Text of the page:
Saeng – A Future Through Tailoring

Written by: Aksonethip Somvorachit, Communications Analyst and Palina Thongouthoum, Project Coordinator, UNDP Lao PDR

October 28, 2022

Ms. Saengmany (Saeng) Keosysanga joyfully starting her sewing machine.


Ms. Saengmany (Saeng) Keosysanga, a 21 year-old young woman, has a dream to open a tailoring shop. Saeng lives in Hadsaykham Village, Kongsedone District, Saravane Province, which often bears the brunt of floods.

Saeng’s parents are rice farmers, very much like the families around her. It was getting increasingly difficult to forecast the seasons, which made it even more challenging to have a stable income as a result. “Rising water levels were normal for Monsoon seasons. But now, with climate change and the unforgettable 2019 flood - we’re afraid to go through it again,” Saeng said.

Apart from helping her family with farming as her main occupation, she does not have skills and finds it very difficult to earn extra income.  Some of Saeng’s friends migrated to the neighboring countries for better work, as they risked losing income and their homes due to flooding. However, during the COVID-19 pandemic, many returned due to restrictions and just recently travelled back for work.

Many young women are trapped in the traditional cycle of early marriage and taking care of family. Urban migration is common because of the lack of opportunities to earn a decent living in rural areas.  Adolescents, especially women, experience difficulties in entering the labor market, and secondary school enrolment remains low for girls in remote areas, with low attendance rates and early dropout.

Saeng’s hometown has few job opportunities for young women to support them to be economically empowered and contribute to the reduction of rural poverty.  Tailoring and sewing are an exception.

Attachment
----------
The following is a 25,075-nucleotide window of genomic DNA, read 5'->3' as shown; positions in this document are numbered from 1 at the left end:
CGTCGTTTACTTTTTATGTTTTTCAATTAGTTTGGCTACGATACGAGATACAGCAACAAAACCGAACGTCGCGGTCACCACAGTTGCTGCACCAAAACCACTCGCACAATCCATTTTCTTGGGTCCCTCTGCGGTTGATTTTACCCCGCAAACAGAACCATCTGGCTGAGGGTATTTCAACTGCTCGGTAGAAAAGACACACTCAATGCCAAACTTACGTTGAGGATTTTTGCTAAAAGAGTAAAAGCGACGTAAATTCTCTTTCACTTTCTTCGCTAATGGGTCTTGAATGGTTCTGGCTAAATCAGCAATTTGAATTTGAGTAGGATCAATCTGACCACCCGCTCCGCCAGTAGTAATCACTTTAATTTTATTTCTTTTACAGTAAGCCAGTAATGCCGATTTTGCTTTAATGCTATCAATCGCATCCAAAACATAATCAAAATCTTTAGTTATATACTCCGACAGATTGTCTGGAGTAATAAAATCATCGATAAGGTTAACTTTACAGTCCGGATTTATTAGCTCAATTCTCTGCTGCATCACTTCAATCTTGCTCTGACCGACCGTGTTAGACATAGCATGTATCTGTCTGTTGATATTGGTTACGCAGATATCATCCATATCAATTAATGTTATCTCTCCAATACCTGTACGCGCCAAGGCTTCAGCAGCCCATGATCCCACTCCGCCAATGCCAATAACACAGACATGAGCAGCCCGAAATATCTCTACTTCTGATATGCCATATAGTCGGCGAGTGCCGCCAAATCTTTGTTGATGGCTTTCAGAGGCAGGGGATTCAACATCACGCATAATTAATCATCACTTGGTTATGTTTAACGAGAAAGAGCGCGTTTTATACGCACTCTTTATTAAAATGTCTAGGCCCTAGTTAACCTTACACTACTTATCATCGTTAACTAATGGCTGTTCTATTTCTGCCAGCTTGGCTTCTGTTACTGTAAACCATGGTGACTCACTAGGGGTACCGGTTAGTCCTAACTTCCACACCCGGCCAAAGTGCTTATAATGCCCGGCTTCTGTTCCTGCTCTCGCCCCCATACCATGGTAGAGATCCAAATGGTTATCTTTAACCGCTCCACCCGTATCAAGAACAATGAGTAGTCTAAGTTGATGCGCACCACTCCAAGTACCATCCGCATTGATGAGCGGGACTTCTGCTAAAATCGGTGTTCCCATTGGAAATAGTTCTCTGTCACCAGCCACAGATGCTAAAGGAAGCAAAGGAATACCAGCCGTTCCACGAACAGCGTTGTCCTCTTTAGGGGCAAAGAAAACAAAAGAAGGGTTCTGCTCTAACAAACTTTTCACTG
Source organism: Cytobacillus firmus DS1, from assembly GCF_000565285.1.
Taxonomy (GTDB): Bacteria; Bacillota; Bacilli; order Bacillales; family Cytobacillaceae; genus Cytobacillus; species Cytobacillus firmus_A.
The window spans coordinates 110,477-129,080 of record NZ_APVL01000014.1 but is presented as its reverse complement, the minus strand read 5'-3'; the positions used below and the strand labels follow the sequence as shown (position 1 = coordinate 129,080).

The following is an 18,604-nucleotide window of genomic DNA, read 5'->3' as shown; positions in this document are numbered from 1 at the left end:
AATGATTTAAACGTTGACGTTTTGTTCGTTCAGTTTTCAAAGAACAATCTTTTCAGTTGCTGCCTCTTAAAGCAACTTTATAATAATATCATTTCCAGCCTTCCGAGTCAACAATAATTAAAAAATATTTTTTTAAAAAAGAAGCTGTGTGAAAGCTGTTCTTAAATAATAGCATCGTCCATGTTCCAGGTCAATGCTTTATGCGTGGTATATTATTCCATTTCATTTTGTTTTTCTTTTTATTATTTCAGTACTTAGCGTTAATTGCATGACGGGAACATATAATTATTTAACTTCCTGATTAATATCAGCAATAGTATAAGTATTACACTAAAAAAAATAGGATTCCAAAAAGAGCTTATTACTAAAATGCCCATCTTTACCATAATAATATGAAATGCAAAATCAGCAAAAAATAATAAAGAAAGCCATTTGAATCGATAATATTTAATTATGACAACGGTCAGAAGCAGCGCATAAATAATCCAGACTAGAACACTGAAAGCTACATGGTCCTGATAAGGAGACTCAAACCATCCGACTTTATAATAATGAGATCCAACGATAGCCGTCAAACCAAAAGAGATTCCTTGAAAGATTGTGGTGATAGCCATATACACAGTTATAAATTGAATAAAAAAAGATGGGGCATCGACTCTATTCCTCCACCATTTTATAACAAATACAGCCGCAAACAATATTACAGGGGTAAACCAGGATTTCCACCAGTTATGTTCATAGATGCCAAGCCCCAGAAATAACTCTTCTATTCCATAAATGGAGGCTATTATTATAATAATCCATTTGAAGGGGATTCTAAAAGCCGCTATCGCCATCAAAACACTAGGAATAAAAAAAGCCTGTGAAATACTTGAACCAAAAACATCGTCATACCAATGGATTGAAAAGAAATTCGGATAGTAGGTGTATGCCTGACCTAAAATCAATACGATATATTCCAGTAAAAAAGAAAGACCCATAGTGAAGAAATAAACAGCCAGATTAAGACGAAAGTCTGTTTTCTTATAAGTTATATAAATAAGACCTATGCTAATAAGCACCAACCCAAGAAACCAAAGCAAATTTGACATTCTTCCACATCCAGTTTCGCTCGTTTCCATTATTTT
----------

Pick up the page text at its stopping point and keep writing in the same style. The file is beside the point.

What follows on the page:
Saeng had been trained through a short-term tailoring programme by UNDP, to help her gain new skills. But her skills were not yet up to par to earn income, and she did not have the tools to practice at home. Then, in March of 2022, she was selected by the District Labour and Social Welfare Department to take part in a tailoring training again. A good opportunity for her to refresh her skill, as she was one of 17 trainees who joined the training in the Champasak Provincial Skills Development Center over the course of 12 days.

After completing the second training, Saeng wanted to continue applying these skills to build a career. She was able to save up some money to buy a second-hand sewing machine for 500,000 Lao Kip, with a plan to use it for regular practice to increase her confidence.

Saeng began to test her skills by tailoring Lao skirts (Sinh) for her family and cousins.  Her friends who had trained with her visited and observed her. Furthermore, they have also exchanged techniques of using the machine with one another.

Saeng is planning to open a shop to welcome clients in her community. With the new income she and her parents will rely less on rice farming and can become more resilient to flood damage.

Saeng has decided to stay in her community.  She wants to enhance her tailoring skills and believes that she can make contributions to her home that way. “We can utilize and build capacity. Everyone will try to make the best choice in their best interest to thrive. For me it’s different - I want to give back and be part of my community as we go forward together,” shared Saeng.

Her persistence and practice have inspired the project management team to procure sewing machines for the village as a training tool - expanding the training even after the end of the project to ensure sustainability. 


Through the "Urban Risk Management and Resilience - Integrated Resilience Building for Lao PDR’s Sustainable Growth project," UNDP Lao PDR supports the National Disaster Management Office, Ministry of Labour and Social Welfare to strengthen the country's disaster risk management systems through building capacities such as the training programme in this story, fostering horizontal and vertical administrative coordination, and enhancing data analysis for risk-informed development planning. Supported by UNDP Funding Windows- a multi-donor, flexible funding mechanism that provide a strategic opportunity for partners to contribute to achieving the 2030 Agenda for Sustainable Development.